Book Review | Chasing Jupiter

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Title: Chasing Jupiter by Rachel Coker

Pages: 224

Genres: YA, Historical, Romance, Christian

Published by: Zondervan (Dec. 26, 2012)


Scarlett Blaine’s life in 1960s Georgia isn’t always easy, especially given her parents’ financial struggles and the fights surrounding her sister Juli’s hippie lifestyle. Then there’s her brother, Cliff. While Scarlett loves him more than anything, there’s no denying his unique behavior leaves Cliff misunderstood and left out. So when he wishes for a rocket to Jupiter, Scarlett agrees to make it happen, no matter how crazy the idea might be. Raising the rocket money means baking pies, and the farmer’s son, Frank, agrees to provide the peaches if Scarlett will help him talk to Juli. The problem is, Scarlett really enjoys her time with Frank, and finds herself wondering if, someday, they could be more than friends. Just as she thinks everything might be going her way, Cliff suffers an accident that not only affects the rocket plans, but shakes Scarlett’s view of God. As the summer comes to an end, Scarlett must find a way to regain what she’s lost, but also fulfill a promise to launch her brother’s dream. 

Chasing Jupiter


What I Thought

I recently discovered this book through a Booktube video, and thought it looked like the perfect summer read.  After checking out all the rave reviews on Goodreads, I decided to check it out from the library, and see what I thought of Chasing Jupiter!

I really enjoyed this book.  It’s set in the ’60’s, which is one of my favorite time periods, and actually, the setting is one of the things that initially drew to this book.  The writing really made me feel like I was there.  I could feel the hot, Georgia, summer sun on me, and the chill ’60’s vibe.  Also, this book will make you so hungry for peach pie it’s not even funny.

The characters in this novel were so good!  I absolutely loved Scarlett’s little brother, Cliff.  He was such a fun, sassy little character.  I loved his knock knock jokes! It’s pretty clear that he has autism, but being that this book takes place in the ’60’s everyone just thinks he’s “different.”  I love how Scarlett loved him and treated him just the same as anyone else.  She respected his space and sensory issues, and really allowed him to be himself.  Scarlett, herself, was such a strong, likable, and relatable character.  Then there’s Frank.  He made such a good love interest, and I really just loved everything about him – especially his love for animals.  I also absolutely loved the pastor’s wife, Dotty.  She was such a fun and energetic character, and I loved seeing the friendship between her and Scarlett grow.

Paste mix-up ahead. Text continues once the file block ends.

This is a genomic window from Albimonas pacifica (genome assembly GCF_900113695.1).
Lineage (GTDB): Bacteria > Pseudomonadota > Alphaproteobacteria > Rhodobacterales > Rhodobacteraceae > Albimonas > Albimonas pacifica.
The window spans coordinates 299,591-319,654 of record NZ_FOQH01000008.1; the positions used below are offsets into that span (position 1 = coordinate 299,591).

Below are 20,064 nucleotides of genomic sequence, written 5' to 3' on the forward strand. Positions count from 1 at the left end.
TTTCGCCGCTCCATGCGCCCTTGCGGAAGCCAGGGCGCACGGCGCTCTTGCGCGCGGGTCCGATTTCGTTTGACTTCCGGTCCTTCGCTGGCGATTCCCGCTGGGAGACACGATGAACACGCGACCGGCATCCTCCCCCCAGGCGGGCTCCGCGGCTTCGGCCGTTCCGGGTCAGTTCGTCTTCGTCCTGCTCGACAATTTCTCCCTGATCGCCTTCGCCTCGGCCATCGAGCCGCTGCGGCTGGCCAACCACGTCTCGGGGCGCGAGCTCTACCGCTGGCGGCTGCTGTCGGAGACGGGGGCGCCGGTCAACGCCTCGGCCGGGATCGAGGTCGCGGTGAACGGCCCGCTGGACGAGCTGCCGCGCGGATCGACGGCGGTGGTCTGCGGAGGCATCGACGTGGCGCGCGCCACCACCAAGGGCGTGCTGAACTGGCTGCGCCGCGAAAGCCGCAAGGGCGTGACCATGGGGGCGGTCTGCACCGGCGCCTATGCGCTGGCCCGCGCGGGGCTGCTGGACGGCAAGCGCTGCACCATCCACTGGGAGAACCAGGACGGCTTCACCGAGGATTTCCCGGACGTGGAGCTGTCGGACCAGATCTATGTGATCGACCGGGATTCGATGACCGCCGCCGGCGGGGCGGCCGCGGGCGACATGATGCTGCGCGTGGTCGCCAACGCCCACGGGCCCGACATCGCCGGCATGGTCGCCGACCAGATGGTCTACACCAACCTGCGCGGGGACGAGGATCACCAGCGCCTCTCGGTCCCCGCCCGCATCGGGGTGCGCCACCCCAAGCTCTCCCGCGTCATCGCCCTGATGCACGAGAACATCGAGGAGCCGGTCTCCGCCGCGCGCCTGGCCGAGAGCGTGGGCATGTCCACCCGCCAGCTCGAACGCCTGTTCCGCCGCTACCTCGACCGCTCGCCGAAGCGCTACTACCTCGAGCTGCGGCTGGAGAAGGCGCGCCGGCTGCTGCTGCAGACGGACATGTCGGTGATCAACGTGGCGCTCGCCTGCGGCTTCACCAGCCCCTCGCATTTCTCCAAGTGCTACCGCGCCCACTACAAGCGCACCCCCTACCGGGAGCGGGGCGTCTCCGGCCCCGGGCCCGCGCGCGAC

I really adored this book!  It was short, sweet, and summer-y.  Honestly, the only thing I wasn’t crazy about was the family dynamics between Scarlett and her parents.  I feel like the author tried to portray Scarlett’s parents as average, just a bit stressed out, people.  However they didn’t come across as that way to me.  Scarlett is basically responsible for taking care of the entire family, and when something goes wrong and she talks about how “if only I had done this or that,” nobody even denies it.  She cooks and cleans, she’s responsible for taking care of her little brother with autism, as well as her grandfather with dementia, and at times it feels like she’s responsible for her older sister as well.  Like, that’s too much.  It would be one thing if she had absentee parents, but she didn’t.  It’s never depicted that what they’re doing is wrong. Yes, they were stressed out with work, but that’s not your 16-year-old’s fault.  Yes, family should be there for each other, and kids need to help their parents out, but it felt like nobody was ever there for her. Scarlett had a bit of a Cinderella complex to me, and not once did her parents ever really acknowledge that.

Aside from that, I really enjoyed this book.  It’s much more of a tearjerker than I expected, though!  I had so many emotions while reading it.  I laughed. I cried.  I was angry. I was happy.  It was quite the emotional roller coaster packed into those 224 pages. I cannot believe the author was only 16 when she wrote this book!  I would definitely recommend Chasing Jupiter to anyone looking for a short and summer-y historical (contemporary-ish?), read.

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4 Comments on “Book Review | Chasing Jupiter

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